How Insight is facing the challenges of staffing while expanding its vision around the country: Q&A with CEO, Jawad Shah

Flint, Mich.-based Insight operates a number of locations in the Midwest including its original neuroscience clinic in Flint as well as Insight Hospital and Medical Center in Chicago and Insight Surgical Hospital in Warren, Mich.

Becker's recently reported on the system's plan to take over operations at a shuttered hospital in Iowa and took the opportunity to talk in more depth with the group's CEO and founder, Dr. Jawad Shah, about Insight and its vision.

Question: Insight is planning to take over operations at the shuttered Keokuk Area Hospital in Iowa. Does this mean you are looking to expand more outside of your focused geographic area?

Dr. Jawad Shah: We are looking anywhere in the country, it just has to be the right parameters. We are not shy about that now, the leadership team is expanding. We would be looking at vertically and horizontally integrated clinics and hospitals. We are envisioning multiple hospital acquisitions in the next several years along with the growth of our core programs through a process of leadership development.

Q: What have been some of the biggest challenges for you and Insight recently?

JS: The really unexpected challenge was the incredible cost of nursing. That single cost was way beyond what anyone had predicted. The costs are definitely under better control now, but it's still a challenge. Also, with temporary labor, you have people coming in for two weeks or so and you cannot build an institution like that.

Q: You talk of "superstars" at Insight's Chicago hospital, how people were taking a chance on their careers by working there. Could you expand a little more on what you mean by that? 

JS: Insight is an expanding system and is in need of people who have very high energy, ethics and intellect in terms of leading forward the variety of projects that we have decided to embark upon. The reason I believe that they are taking chances is that there is a significant degree of uncertainty in a variety of projects in difficult circumstances. While tremendous opportunity exists for a superstar to learn and grow within, they are also taking a chance in that these situations are fluid and one may not be able to handle the amount of pressure required to fulfill the needs. In many of the projects that we are now embarking on, unlike formed units and programs, leaders have to have an entrepreneurial and pioneering mentality and drive in order to succeed, which is not for everyone.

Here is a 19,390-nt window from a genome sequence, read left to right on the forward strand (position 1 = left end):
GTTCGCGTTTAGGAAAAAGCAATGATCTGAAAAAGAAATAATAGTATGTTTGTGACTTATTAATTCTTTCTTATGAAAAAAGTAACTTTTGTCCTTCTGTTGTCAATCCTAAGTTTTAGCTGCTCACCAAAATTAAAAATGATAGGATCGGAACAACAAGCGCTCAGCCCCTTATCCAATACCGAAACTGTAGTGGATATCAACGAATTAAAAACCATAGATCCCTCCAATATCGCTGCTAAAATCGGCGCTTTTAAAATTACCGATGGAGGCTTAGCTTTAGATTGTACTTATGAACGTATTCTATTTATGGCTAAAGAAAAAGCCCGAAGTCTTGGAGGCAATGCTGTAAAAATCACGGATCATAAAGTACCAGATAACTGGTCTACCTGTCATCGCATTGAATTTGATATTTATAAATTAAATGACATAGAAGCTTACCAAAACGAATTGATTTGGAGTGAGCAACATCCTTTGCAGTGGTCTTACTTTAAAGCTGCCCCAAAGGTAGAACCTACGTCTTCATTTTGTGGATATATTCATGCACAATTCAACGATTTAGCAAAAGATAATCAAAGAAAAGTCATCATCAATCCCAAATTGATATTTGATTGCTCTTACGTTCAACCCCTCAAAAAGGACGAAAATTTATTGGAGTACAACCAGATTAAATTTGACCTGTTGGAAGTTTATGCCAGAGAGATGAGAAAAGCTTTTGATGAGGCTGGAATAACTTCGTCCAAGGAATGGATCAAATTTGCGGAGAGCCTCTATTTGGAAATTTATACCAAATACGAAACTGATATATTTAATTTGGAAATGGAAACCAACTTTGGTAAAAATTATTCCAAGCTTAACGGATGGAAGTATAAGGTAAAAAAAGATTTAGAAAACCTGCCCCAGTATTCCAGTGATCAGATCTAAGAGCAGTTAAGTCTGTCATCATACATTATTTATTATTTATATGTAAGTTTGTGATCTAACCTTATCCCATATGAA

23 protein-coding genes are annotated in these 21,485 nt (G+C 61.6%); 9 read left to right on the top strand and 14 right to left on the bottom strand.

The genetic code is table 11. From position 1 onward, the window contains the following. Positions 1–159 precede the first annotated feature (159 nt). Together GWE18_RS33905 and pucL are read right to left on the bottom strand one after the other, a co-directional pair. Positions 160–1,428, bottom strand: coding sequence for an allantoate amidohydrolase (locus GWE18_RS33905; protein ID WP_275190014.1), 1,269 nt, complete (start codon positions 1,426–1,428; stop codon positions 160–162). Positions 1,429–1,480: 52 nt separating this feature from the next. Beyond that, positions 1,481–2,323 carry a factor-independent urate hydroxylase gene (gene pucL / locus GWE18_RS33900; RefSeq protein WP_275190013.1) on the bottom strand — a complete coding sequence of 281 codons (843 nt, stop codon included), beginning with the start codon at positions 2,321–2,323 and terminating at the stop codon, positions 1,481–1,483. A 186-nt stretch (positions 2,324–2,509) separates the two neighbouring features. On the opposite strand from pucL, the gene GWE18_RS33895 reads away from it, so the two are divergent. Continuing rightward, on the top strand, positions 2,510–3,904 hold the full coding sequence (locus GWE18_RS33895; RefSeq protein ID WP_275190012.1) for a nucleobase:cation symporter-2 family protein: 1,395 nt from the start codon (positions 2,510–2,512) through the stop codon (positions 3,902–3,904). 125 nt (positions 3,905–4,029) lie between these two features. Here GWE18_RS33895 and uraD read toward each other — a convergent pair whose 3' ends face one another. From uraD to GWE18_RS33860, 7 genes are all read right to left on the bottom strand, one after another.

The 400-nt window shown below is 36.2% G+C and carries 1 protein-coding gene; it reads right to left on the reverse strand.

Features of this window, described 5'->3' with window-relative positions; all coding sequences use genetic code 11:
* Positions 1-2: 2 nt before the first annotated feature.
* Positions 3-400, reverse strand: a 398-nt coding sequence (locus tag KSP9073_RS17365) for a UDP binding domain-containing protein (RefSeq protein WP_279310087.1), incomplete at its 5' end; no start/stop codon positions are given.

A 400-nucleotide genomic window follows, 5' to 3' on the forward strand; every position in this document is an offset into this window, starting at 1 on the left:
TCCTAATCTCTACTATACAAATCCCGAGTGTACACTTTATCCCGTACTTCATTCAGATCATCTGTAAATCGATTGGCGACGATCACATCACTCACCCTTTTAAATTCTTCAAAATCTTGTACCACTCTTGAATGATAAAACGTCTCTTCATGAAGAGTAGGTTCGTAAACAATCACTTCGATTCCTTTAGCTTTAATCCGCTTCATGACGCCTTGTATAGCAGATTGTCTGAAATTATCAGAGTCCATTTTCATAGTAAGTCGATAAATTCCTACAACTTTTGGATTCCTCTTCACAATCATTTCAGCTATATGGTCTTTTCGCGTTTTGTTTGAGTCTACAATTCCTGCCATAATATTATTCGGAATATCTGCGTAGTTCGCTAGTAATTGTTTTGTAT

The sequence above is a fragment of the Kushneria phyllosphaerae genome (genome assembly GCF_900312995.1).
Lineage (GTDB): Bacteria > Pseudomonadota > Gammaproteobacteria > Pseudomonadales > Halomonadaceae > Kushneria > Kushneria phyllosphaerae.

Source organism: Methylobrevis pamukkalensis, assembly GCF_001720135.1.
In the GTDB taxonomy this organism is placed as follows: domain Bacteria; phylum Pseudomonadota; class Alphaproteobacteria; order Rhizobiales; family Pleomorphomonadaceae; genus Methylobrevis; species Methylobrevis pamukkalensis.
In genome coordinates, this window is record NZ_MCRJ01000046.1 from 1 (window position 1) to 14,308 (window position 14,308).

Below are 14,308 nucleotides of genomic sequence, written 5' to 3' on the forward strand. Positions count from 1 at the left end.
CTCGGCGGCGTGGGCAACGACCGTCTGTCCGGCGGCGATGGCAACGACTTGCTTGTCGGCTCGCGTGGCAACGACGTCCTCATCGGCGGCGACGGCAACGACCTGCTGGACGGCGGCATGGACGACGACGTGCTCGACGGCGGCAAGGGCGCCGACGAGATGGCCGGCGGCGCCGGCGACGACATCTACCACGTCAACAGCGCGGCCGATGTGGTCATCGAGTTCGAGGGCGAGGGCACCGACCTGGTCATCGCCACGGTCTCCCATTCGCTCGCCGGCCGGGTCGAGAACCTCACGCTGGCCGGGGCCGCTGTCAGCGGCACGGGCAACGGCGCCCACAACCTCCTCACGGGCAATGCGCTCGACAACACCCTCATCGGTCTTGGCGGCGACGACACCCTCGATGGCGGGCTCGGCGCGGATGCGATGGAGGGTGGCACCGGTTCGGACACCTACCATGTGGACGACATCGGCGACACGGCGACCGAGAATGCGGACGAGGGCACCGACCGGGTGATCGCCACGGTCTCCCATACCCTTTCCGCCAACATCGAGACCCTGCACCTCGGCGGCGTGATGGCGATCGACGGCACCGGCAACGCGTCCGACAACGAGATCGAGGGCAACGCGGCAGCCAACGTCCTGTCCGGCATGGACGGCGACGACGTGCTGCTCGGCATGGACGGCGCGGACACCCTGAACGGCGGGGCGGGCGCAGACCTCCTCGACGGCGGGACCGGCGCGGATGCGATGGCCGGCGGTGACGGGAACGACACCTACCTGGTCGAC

Q: Could you have imagined Insight is where it is today when you started the Flint clinic? Can you talk a little more about where you imagine Insight to be in, say, five years' time?

JS: Years ago when Insight began its full operations, the vision was limited based upon the resources and the needs of the community, with a primary focus on the neurosciences and clinical and community development on a broader level. With time, the vision grew as resources grew and understanding of the healthcare space and the community development space increased. Where Insight is today is far beyond its written goals and vision from 15 years ago.  We have grown to unimaginable levels relative to our beginning. Our growth right now is exponential in terms of the facilities that we are developing and acquiring, service lines, business units, research, community work, etc., which are being developed as well as academic contributions, with community engagement and youth empowerment, and we thank God for all of the successes we have seen. I believe that Insight's vision as a healthcare system includes the idea that the most vulnerable communities and populations will require care, and we are prepared to participate in ensuring that they have full access to the most exemplary and cutting-edge forms of medicine this country has to offer.

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